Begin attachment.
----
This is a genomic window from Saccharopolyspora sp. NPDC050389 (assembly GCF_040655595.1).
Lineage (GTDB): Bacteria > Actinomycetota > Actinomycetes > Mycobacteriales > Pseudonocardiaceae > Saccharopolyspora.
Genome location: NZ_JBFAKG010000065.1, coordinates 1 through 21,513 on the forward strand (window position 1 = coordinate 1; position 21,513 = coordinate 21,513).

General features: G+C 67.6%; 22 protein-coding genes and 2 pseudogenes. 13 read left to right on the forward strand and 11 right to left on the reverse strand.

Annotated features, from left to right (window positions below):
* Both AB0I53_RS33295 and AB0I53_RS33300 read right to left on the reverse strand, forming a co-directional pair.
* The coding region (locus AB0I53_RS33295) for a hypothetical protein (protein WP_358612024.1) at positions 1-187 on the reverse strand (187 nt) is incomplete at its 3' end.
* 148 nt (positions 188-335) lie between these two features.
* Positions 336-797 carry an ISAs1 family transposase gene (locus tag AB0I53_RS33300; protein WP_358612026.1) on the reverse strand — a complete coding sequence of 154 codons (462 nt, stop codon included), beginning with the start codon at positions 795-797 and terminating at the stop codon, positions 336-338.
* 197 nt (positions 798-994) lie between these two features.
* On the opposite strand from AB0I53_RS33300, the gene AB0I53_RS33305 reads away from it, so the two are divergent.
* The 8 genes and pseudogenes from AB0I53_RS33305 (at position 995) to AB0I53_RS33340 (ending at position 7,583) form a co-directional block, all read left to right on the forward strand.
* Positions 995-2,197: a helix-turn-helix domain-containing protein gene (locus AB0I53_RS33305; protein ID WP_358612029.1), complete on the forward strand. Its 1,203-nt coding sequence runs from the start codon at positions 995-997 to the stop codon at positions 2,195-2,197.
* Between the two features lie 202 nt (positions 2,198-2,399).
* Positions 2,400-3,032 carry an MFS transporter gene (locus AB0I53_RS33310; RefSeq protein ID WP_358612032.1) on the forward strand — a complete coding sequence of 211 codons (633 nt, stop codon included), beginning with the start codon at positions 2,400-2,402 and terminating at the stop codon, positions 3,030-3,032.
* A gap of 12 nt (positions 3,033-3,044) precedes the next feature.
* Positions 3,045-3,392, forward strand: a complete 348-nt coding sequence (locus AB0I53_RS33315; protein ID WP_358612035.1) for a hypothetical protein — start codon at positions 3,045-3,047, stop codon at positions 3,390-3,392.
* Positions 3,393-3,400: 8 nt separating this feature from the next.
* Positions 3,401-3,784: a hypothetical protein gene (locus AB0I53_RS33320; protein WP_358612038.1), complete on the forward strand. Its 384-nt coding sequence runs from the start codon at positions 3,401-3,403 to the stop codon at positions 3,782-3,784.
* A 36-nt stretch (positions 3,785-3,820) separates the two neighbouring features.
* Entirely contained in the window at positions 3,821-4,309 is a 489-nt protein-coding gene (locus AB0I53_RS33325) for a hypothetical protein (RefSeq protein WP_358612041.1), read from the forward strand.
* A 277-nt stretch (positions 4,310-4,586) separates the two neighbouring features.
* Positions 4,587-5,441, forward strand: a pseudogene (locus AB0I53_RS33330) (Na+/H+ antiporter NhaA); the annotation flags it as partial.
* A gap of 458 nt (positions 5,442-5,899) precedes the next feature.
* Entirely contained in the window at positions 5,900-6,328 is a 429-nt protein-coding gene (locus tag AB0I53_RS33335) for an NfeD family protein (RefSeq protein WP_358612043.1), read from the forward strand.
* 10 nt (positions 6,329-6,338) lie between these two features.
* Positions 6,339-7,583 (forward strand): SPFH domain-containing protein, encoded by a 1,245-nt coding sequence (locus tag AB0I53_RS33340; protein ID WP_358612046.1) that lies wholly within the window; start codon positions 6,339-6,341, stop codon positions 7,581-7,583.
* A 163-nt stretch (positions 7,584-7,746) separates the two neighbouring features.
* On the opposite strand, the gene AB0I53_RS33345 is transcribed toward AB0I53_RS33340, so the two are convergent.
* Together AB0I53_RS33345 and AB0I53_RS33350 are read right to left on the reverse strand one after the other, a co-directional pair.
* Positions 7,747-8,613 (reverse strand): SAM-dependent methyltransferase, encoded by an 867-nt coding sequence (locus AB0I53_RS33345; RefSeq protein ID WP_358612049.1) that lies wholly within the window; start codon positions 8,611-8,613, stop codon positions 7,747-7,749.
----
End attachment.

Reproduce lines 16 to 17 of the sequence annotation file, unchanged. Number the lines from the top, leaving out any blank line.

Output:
* A gap of 12 nt (positions 3,033-3,044) precedes the next feature.
* Positions 3,045-3,392, forward strand: a complete 348-nt coding sequence (locus AB0I53_RS33315; protein ID WP_358612035.1) for a hypothetical protein — start codon at positions 3,045-3,047, stop codon at positions 3,390-3,392.